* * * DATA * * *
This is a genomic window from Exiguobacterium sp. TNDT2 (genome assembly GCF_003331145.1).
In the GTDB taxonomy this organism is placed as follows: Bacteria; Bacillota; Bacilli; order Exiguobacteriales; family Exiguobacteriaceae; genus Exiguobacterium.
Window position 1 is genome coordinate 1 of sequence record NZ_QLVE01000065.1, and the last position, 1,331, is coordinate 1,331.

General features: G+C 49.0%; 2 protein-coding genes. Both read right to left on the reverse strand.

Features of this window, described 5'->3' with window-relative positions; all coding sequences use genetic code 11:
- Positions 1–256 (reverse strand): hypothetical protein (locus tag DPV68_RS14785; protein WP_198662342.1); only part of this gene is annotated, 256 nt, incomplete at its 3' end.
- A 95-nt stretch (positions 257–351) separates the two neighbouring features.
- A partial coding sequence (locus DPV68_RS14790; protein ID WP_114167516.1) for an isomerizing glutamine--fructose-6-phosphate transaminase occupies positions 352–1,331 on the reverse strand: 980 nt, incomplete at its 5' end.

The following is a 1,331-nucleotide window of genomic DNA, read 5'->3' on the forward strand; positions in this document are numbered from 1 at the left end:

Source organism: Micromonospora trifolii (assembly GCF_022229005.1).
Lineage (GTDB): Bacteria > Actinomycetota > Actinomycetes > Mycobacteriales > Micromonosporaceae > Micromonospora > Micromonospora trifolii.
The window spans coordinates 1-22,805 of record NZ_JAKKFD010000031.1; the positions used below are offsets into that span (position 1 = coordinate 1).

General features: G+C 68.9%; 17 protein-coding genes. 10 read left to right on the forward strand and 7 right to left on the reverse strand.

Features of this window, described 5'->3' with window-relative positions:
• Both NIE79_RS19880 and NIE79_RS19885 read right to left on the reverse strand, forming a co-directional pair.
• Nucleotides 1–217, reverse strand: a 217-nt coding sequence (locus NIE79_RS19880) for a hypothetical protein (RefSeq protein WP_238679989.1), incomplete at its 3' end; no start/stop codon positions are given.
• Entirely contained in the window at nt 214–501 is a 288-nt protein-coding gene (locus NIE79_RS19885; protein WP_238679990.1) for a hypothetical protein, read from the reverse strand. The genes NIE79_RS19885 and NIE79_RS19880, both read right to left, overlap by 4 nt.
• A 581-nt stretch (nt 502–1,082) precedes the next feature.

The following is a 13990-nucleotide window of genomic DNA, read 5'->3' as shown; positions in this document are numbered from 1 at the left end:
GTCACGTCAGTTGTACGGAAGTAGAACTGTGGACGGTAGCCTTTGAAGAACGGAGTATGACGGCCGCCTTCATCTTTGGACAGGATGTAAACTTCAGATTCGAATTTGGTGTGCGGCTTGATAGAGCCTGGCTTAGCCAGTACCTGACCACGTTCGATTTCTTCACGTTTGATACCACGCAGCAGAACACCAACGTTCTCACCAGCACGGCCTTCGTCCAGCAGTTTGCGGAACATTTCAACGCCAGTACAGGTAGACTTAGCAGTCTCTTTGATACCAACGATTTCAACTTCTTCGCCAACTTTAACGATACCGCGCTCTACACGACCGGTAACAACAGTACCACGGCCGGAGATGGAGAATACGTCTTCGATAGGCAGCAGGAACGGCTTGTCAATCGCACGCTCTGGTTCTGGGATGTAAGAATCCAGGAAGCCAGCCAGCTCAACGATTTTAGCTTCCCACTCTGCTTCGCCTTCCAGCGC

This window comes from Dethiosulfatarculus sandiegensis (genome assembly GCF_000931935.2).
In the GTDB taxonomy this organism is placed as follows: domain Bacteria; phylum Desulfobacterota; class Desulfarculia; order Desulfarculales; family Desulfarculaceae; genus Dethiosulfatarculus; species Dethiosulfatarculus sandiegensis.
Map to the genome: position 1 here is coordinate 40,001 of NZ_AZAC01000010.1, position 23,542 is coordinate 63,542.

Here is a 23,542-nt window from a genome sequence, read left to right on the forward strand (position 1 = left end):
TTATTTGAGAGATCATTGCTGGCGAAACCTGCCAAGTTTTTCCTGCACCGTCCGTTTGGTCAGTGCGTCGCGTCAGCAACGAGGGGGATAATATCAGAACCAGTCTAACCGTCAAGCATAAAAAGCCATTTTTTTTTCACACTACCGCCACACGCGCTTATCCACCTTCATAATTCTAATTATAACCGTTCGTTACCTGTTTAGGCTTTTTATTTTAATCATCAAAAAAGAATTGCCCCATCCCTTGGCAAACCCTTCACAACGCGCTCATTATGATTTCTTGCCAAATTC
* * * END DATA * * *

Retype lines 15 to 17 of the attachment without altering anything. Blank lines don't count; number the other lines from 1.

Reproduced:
• Both NIE79_RS19880 and NIE79_RS19885 read right to left on the reverse strand, forming a co-directional pair.
• Nucleotides 1–217, reverse strand: a 217-nt coding sequence (locus NIE79_RS19880) for a hypothetical protein (RefSeq protein WP_238679989.1), incomplete at its 3' end; no start/stop codon positions are given.
• Entirely contained in the window at nt 214–501 is a 288-nt protein-coding gene (locus NIE79_RS19885; protein WP_238679990.1) for a hypothetical protein, read from the reverse strand. The genes NIE79_RS19885 and NIE79_RS19880, both read right to left, overlap by 4 nt.